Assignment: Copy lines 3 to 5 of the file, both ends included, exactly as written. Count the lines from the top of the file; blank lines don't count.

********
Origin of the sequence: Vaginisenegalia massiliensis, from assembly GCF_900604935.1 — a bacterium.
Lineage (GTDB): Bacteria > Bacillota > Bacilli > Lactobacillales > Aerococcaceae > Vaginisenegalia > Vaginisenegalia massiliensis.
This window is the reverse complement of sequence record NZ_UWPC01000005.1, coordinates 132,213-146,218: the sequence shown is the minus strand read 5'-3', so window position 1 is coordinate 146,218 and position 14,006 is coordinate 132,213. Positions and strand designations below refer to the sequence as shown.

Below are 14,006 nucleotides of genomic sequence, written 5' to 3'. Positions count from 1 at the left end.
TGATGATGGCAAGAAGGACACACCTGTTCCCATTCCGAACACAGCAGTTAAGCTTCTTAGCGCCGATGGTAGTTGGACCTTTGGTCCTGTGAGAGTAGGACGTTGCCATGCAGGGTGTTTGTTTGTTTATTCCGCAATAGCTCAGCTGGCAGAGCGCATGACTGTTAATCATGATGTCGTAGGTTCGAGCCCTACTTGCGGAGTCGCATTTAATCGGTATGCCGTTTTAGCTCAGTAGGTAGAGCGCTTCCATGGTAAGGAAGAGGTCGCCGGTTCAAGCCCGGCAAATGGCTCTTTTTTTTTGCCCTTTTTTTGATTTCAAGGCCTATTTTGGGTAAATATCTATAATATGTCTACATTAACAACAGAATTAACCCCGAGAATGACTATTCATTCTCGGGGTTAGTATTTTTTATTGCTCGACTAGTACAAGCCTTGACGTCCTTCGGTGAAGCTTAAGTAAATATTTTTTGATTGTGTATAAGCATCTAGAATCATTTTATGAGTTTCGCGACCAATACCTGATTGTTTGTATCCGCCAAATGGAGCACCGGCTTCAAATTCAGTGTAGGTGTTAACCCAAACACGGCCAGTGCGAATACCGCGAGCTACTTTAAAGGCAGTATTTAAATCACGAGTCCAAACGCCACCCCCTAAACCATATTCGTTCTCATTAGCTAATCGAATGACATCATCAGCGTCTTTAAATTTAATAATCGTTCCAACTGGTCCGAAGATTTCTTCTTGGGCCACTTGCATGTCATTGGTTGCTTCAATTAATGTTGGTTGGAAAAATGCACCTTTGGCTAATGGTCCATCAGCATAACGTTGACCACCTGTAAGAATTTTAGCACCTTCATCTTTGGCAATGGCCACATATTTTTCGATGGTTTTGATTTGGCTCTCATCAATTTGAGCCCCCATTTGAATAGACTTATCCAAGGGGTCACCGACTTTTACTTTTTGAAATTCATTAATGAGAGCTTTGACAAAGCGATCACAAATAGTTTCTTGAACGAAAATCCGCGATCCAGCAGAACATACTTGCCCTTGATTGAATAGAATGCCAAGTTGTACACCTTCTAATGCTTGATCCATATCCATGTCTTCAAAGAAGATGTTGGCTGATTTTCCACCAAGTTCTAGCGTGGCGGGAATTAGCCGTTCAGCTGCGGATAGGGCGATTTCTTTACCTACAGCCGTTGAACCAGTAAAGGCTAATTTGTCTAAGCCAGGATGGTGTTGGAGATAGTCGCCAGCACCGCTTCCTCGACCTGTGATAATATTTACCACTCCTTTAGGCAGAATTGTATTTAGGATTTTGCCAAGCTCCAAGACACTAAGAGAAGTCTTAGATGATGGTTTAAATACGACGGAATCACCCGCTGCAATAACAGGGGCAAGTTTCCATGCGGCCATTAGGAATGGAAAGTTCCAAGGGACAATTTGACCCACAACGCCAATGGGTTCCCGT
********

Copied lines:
This window is the reverse complement of sequence record NZ_UWPC01000005.1, coordinates 132,213-146,218: the sequence shown is the minus strand read 5'-3', so window position 1 is coordinate 146,218 and position 14,006 is coordinate 132,213. Positions and strand designations below refer to the sequence as shown.

Below are 14,006 nucleotides of genomic sequence, written 5' to 3'. Positions count from 1 at the left end.
TGATGATGGCAAGAAGGACACACCTGTTCCCATTCCGAACACAGCAGTTAAGCTTCTTAGCGCCGATGGTAGTTGGACCTTTGGTCCTGTGAGAGTAGGACGTTGCCATGCAGGGTGTTTGTTTGTTTATTCCGCAATAGCTCAGCTGGCAGAGCGCATGACTGTTAATCATGATGTCGTAGGTTCGAGCCCTACTTGCGGAGTCGCATTTAATCGGTATGCCGTTTTAGCTCAGTAGGTAGAGCGCTTCCATGGTAAGGAAGAGGTCGCCGGTTCAAGCCCGGCAAATGGCTCTTTTTTTTTGCCCTTTTTTTGATTTCAAGGCCTATTTTGGGTAAATATCTATAATATGTCTACATTAACAACAGAATTAACCCCGAGAATGACTATTCATTCTCGGGGTTAGTATTTTTTATTGCTCGACTAGTACAAGCCTTGACGTCCTTCGGTGAAGCTTAAGTAAATATTTTTTGATTGTGTATAAGCATCTAGAATCATTTTATGAGTTTCGCGACCAATACCTGATTGTTTGTATCCGCCAAATGGAGCACCGGCTTCAAATTCAGTGTAGGTGTTAACCCAAACACGGCCAGTGCGAATACCGCGAGCTACTTTAAAGGCAGTATTTAAATCACGAGTCCAAACGCCACCCCCTAAACCATATTCGTTCTCATTAGCTAATCGAATGACATCATCAGCGTCTTTAAATTTAATAATCGTTCCAACTGGTCCGAAGATTTCTTCTTGGGCCACTTGCATGTCATTGGTTGCTTCAATTAATGTTGGTTGGAAAAATGCACCTTTGGCTAATGGTCCATCAGCATAACGTTGACCACCTGTAAGAATTTTAGCACCTTCATCTTTGGCAATGGCCACATATTTTTCGATGGTTTTGATTTGGCTCTCATCAATTTGAGCCCCCATTTGAATAGACTTATCCAAGGGGTCACCGACTTTTACTTTTTGAAATTCATTAATGAGAGCTTTGACAAAGCGATCACAAATAGTTTCTTGAACGAAAATCCGCGATCCAGCAGAACATACTTGCCCTTGATTGAATAGAATGCCAAGTTGTACACCTTCTAATGCTTGATCCATATCCATGTCTTCAAAGAAGATGTTGGCTGATTTTCCACCAAGTTCTAGCGTGGCGGGAATTAGCCGTTCAGCTGCGGATAGGGCGATTTCTTTACCTACAGCCGTTGAACCAGTAAAGGCTAATTTGTCTAAGCCAGGATGGTGTTGGAGATAGTCGCCAGCACCGCTTCCTCGACCTGTGATAATATTTACCACTCCTTTAGGCAGAATTGTATTTAGGATTTTGCCAAGCTCCAAGACACTAAGAGAAGTCTTAGATGATGGTTTAAATACGACGGAATCACCCGCTGCAATAACAGGGGCAAGTTTCCATGCGGCCATTAGGAATGGAAAGTTCCAAGGGACAATTTGACCCACAACGCCAATGGGTTCCCGT